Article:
We at M Yoga Center are happy to share with you the transcription of Sri M's talk on "Our Search for Eternal Happiness".
The question that has been asked for centuries is a question we ask even today. What are we searching for?
What is it that human beings look for? Search for? All the time we are working, looking for more, collecting things, trying to become – Now that’s the catch word – trying to become ‘what’?
I think, and this is not just my thought, it’s been what has been recorded in the ancient scriptures. This search, this constant search of the human being is for happiness. Happiness is one thing that all human beings – irrespective of caste, creed and religion – search for.
We search for happiness all our lives, in our own way, whatever we have – (as our) ideas of happiness. A child has his own idea of happiness. As we grow up, we have our own ideas of happiness and then we are middle aged and we have our own idea of happiness; and then we are retired and we have our own idea of happiness.
How much money should I have in the bank when I retire? How am I going to continue with my life and be happy and keep my luxuries still with me? And so on and so forth; we know the whole thing. This search for happiness leads us on, goads us on to live a life. The question is do we really find it? It has a very simple answer. Somebody says ‘Yes’ I can find it in this, somebody says I can find it in that. But if one finds it finally then why does one go on looking for it, searching for it constantly?
One answer suggests itself for this question which is perhaps – although we search for happiness all our lives in things external, thinking that by acquiring this or by acquiring that or having a big bank balance or a beautiful wife – you know the whole theme, so on and so forth – we will find happiness but it looks like we don’t.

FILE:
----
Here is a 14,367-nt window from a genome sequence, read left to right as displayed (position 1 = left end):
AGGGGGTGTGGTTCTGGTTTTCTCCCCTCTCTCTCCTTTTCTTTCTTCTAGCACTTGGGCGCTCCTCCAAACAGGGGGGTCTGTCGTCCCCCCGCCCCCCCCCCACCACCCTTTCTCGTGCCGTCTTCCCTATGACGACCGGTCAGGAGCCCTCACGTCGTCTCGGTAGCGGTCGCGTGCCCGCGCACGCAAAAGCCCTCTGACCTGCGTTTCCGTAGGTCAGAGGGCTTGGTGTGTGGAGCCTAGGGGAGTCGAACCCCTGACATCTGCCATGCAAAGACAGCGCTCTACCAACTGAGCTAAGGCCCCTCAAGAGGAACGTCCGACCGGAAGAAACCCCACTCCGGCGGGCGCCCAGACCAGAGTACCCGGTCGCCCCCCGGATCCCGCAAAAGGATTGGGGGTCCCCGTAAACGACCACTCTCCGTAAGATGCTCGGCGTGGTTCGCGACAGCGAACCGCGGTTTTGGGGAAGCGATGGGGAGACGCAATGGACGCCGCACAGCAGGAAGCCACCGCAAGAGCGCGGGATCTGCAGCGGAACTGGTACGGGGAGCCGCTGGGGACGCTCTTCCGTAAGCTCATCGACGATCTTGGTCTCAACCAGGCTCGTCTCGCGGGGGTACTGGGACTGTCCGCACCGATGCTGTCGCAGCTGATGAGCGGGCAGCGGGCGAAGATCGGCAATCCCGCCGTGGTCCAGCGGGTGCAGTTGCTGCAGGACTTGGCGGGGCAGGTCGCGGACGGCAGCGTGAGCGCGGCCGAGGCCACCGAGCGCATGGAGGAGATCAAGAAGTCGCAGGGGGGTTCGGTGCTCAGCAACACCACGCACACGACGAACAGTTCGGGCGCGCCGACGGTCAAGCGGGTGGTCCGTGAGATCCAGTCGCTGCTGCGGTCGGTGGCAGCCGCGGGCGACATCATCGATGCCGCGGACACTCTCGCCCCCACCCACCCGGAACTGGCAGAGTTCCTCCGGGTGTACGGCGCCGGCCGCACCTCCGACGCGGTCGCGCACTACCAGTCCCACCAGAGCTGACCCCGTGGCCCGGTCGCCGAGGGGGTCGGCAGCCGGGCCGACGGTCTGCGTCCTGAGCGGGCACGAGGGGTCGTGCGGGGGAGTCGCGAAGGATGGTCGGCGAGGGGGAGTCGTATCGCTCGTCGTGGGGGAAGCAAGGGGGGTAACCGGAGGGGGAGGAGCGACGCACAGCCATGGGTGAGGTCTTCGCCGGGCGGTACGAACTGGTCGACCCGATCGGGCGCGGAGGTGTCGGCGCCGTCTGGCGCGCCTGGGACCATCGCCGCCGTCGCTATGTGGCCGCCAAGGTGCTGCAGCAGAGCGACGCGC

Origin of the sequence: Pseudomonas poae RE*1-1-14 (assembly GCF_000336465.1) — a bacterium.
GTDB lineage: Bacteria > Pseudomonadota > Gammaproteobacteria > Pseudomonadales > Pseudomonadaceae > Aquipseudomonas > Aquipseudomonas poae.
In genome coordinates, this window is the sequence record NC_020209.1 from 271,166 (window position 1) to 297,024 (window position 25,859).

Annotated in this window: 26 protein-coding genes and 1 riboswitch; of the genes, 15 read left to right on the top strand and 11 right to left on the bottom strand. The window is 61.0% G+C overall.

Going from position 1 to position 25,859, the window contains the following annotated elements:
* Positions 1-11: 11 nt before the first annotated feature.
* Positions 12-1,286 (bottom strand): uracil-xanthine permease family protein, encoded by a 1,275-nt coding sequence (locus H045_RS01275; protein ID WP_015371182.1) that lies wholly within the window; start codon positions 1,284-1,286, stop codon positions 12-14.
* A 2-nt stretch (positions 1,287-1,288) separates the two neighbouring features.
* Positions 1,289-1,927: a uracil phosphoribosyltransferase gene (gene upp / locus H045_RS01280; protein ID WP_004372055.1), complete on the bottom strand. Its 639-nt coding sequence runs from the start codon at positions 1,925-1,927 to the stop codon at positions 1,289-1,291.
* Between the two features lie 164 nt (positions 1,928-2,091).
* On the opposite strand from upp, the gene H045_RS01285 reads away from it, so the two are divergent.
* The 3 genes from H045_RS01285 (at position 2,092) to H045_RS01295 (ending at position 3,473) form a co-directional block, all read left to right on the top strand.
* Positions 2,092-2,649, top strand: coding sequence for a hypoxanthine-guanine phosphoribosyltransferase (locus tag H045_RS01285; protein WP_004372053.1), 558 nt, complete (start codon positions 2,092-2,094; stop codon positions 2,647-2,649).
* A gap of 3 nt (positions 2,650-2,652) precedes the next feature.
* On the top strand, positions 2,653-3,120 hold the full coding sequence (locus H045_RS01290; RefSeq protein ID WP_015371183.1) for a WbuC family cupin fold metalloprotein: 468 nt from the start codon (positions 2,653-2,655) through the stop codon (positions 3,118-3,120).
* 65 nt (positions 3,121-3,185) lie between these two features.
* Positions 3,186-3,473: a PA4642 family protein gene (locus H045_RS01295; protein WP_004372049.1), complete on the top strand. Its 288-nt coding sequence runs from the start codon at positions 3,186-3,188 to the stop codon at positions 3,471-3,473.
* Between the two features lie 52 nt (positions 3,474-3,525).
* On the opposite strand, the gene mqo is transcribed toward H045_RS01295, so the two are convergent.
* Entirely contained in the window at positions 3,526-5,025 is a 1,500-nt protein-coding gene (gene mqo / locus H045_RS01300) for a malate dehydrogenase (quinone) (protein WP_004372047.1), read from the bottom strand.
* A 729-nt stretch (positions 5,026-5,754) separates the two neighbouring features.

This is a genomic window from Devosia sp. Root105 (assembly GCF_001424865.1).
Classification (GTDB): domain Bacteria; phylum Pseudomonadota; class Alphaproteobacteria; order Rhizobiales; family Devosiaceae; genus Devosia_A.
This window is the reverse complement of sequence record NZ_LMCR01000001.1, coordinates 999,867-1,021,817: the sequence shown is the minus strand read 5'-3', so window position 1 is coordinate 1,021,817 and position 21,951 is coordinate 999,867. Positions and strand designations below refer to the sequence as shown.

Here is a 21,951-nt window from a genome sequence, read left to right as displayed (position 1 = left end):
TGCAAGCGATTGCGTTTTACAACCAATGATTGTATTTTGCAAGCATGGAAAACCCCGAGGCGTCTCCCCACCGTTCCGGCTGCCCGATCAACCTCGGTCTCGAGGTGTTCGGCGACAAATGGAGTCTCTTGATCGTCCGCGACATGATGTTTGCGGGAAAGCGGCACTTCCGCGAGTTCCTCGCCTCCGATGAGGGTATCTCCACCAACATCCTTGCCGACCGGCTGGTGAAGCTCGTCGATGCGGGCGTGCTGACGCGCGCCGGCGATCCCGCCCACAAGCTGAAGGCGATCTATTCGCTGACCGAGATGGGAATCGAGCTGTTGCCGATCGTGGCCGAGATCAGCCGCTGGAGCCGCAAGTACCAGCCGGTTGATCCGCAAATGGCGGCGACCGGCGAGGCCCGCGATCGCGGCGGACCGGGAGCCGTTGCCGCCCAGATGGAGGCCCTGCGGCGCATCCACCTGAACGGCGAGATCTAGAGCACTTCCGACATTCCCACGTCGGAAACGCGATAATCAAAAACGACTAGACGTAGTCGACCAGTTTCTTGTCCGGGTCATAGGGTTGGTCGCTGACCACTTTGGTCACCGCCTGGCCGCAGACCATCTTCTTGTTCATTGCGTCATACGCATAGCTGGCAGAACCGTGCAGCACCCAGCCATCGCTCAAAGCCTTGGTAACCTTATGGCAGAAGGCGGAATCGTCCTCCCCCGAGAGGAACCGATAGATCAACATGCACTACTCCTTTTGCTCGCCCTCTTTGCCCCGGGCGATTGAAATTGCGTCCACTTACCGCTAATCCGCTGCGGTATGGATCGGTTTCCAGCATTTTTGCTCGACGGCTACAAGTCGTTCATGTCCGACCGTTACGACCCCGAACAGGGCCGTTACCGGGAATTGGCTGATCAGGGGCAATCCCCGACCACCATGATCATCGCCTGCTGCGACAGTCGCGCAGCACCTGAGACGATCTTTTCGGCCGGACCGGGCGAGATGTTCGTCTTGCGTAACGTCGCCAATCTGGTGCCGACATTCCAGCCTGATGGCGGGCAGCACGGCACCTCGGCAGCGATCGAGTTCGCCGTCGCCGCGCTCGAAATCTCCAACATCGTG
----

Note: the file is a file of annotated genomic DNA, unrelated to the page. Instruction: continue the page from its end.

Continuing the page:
We don’t find real happiness because we are not satisfied ever with anything that we have. Maybe there is satisfaction for a short time but in the long run we are still looking, searching, sometimes grabbing. The main thing is that the happiness we seek seems to evade us, seems to be so slippery that the moment we get hold of a little bit of happiness, we try to hold on to it with all our life. Why? Because we know that it is so rare and it can vanish at any time.
Now, suppose I have defined happiness as finding A or B or some such thing, I have found it. Okay! So I think I am happy, but deep down my subconscious mind knows that it is going to go away very soon. So what do I do? I try to hold on to it as fast and as firmly as I can, fearing that it might slip away! If I hold on to something and there is at the back of my mind the fear that it will slip away, where is the happiness now? There is insecurity.
Can insecurity produce happiness? Can I ever be happy wondering when this happiness is going to slip away from my mind? So this is not happiness really; so then I search again and the search continues endlessly. Mind you, I am not saying that we should not enjoy the little joys that we find in life day to day. Please do it. We should, because that’s the greatest, most wonderful thing that the world can offer us. These little joys of life, but then also I think we should remember that the lasting happiness that we seek is not to be found outside oneself.